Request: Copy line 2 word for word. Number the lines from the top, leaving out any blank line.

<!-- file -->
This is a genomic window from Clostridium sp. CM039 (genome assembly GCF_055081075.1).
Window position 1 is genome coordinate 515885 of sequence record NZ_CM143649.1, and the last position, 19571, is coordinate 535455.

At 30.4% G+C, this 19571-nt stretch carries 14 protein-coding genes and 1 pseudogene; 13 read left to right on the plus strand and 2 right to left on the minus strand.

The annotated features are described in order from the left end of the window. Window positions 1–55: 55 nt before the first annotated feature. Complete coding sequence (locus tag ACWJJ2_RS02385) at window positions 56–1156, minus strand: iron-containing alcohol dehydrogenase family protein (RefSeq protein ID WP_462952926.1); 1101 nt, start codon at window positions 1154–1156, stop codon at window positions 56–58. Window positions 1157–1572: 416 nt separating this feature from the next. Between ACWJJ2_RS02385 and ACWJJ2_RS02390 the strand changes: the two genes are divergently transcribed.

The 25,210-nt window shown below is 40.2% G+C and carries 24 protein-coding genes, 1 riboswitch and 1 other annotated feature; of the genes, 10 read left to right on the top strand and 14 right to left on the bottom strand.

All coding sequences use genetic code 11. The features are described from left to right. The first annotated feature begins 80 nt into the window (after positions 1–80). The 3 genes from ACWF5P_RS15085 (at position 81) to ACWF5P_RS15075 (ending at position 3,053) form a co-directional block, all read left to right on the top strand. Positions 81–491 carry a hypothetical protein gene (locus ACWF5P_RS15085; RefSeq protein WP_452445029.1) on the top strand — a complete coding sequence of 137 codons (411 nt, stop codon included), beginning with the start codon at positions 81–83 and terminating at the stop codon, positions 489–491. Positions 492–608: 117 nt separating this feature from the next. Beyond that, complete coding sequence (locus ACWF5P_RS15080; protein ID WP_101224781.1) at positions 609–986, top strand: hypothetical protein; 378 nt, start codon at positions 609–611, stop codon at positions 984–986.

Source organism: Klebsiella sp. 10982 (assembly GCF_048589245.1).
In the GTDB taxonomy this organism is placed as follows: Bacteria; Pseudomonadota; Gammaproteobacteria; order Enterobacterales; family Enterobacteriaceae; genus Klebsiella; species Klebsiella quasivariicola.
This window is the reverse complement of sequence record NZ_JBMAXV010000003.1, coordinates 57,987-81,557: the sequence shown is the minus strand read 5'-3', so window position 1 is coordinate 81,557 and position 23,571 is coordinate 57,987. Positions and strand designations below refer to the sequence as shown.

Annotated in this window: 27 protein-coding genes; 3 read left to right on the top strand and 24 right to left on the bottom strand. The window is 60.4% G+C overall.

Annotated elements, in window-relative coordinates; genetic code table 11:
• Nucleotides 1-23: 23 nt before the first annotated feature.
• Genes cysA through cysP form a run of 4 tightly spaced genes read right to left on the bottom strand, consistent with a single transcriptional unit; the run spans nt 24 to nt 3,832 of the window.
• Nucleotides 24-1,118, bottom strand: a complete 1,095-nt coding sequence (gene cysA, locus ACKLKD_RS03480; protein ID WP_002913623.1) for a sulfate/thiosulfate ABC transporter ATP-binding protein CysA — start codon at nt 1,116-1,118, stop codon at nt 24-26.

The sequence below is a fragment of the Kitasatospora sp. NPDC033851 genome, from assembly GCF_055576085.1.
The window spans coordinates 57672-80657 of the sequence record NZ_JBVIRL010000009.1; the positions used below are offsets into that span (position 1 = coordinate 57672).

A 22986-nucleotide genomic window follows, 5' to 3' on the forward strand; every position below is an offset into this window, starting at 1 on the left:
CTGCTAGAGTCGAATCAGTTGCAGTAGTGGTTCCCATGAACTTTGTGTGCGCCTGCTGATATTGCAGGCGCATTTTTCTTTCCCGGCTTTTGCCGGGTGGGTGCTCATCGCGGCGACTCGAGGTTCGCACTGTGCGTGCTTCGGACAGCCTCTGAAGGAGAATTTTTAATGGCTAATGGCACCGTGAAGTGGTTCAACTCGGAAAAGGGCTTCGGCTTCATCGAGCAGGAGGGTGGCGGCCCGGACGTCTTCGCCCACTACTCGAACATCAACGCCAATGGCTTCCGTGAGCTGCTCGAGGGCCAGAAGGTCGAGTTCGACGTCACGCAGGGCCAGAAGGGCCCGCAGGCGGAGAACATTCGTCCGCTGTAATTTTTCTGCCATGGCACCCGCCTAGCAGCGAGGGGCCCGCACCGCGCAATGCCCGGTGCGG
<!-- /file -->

Window position 1 is genome coordinate 515885 of sequence record NZ_CM143649.1, and the last position, 19571, is coordinate 535455.